2fardownthread: The Googles Do Nothing: AstroJesus: I am so sick of you people who keep using Fonzie to describe your failures. Fonzie was COOL, and jumping over that shark was COOL because FONZIE did it. He put the California Kid in his place, and 1977 was a great time to be alive. So get it straight, nerds.

Waka waka!

One of the pleasures of being a dad is showing Fraggle Rock and the Muppet Show to my kids.

They all hated one character. Really just one. Fozzie. They would just groan and roll their eyes every time he showed up.

So. aaaaayy to Fonzie, maybe, but take all of your Fozzie Bear stuffed animals, put them next to the BitCoin kiosk at Walmart, and mark them down to 3.99.


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2021-10-24 9:33:42 AM  

Bennie Crabtree: Well... shouldn't they let people buy various savings bonds and/or stocks too?

Likewise, how does the government regulate that purchase?

Why isn't it counted as gambling?


Oh we can definitely consider this gambling.  First, however, we'll have to redefine most every human as experience as 'gambling.'  But afterwards, no doubt!
 
2021-10-24 9:53:00 AM  

fasahd: Rather, it was an observation by Gordon Moore in 1965 while he was working at Fairchild Semiconductor: the number of transistors on a microchip (as they were called in 1965) doubled about every year.
Moore went on to co-found Intel Corporation and his observation became the driving force behind the semiconductor technology revolution at Intel and elsewhere.
The doubling every year of the number of transistors on a microchip was extrapolated from observed data. Over time, the details of Moore's law were amended to better reflect actual growth of transistor density. The doubling interval was first increased to two years and then decreased to about 18 months. The exponential nature of Moore's law continued, however, creating decades of significant opportunity for the semiconductor industry. The true exponential nature of Moore's law is illustrated by the figure below. A straight-line plot of the logarithm of a function indicates an exponential growth of that function.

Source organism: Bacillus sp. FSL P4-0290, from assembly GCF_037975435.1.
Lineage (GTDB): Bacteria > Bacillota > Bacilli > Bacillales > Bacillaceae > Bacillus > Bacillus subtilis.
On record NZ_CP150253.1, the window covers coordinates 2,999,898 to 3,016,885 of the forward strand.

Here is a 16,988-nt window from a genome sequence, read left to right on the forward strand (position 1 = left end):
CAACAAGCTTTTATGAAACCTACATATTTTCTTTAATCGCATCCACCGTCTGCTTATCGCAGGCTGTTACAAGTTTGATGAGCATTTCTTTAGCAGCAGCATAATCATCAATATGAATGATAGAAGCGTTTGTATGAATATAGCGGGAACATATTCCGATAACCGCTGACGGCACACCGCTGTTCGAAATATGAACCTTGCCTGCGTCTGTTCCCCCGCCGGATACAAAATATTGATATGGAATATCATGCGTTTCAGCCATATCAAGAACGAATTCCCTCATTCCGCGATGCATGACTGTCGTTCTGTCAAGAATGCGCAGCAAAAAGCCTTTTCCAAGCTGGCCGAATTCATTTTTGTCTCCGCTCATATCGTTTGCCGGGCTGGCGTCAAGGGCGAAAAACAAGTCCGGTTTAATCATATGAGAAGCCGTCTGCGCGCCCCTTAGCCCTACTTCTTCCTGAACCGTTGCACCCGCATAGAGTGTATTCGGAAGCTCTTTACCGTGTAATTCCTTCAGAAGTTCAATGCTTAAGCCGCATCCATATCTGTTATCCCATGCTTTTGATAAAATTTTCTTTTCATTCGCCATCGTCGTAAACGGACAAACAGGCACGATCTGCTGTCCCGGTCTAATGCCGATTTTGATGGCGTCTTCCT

bitcoins shouldn't be a problem, then, since we have unlimited supplies of rare metals and energy to make all that stuff.  If the planet has to warm by another degree so that you guys can get rich on imaginary money, we should allow it.  No-- we should marvel at the callousness of people who don't give a fark about anything but how much they can own, and how much they can take.  Look at those farking numbers!

Mining happens all over the world, often wherever there's an abundance of cheap energy. For years, much of the Bitcoin mining has been in China, although recently, the country has started cracking down. Researchers at the University of Cambridge who have been tracking Bitcoin mining said recently that China's share of global Bitcoin mining had fallen to 46 percent in April from 75 percent in late 2019. Meanwhile, the United States' share of mining grew to 16 percent from 4 percent during the same period.
Bitcoin mining means more than just emissions. Hardware piles up, too. Everyone wants the newest, fastest machinery, which causes high turnover and a new e-waste problem. Alex de Vries, a Paris-based economist, estimates that every year and a half or so, the computational power of mining hardware doubles, making older machines obsolete. According to his calculations, at the start of 2021, Bitcoin alone was generating more e-waste than many midsize countries.